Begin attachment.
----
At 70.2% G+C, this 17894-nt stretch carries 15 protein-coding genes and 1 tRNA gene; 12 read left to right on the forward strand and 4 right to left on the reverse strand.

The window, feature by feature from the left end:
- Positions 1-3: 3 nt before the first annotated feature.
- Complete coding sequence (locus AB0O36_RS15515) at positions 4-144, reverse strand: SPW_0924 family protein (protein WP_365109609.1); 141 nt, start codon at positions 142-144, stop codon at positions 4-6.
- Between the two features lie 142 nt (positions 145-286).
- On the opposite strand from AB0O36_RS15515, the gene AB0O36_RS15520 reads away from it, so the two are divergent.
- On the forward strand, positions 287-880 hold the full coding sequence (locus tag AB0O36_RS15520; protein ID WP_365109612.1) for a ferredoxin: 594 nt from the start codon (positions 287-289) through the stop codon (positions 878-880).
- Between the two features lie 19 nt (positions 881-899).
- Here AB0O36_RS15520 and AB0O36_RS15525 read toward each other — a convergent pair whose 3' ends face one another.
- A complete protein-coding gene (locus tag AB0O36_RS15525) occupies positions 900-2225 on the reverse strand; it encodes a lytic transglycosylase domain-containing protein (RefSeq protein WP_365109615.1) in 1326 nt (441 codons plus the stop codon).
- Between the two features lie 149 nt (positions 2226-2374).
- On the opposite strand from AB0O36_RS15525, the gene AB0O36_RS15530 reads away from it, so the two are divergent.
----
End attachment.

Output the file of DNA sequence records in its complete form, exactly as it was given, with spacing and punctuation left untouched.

At 70.2% G+C, this 17894-nt stretch carries 15 protein-coding genes and 1 tRNA gene; 12 read left to right on the forward strand and 4 right to left on the reverse strand.

The window, feature by feature from the left end:
- Positions 1-3: 3 nt before the first annotated feature.
- Complete coding sequence (locus AB0O36_RS15515) at positions 4-144, reverse strand: SPW_0924 family protein (protein WP_365109609.1); 141 nt, start codon at positions 142-144, stop codon at positions 4-6.
- Between the two features lie 142 nt (positions 145-286).
- On the opposite strand from AB0O36_RS15515, the gene AB0O36_RS15520 reads away from it, so the two are divergent.
- On the forward strand, positions 287-880 hold the full coding sequence (locus tag AB0O36_RS15520; protein ID WP_365109612.1) for a ferredoxin: 594 nt from the start codon (positions 287-289) through the stop codon (positions 878-880).
- Between the two features lie 19 nt (positions 881-899).
- Here AB0O36_RS15520 and AB0O36_RS15525 read toward each other — a convergent pair whose 3' ends face one another.
- A complete protein-coding gene (locus tag AB0O36_RS15525) occupies positions 900-2225 on the reverse strand; it encodes a lytic transglycosylase domain-containing protein (RefSeq protein WP_365109615.1) in 1326 nt (441 codons plus the stop codon).
- Between the two features lie 149 nt (positions 2226-2374).
- On the opposite strand from AB0O36_RS15525, the gene AB0O36_RS15530 reads away from it, so the two are divergent.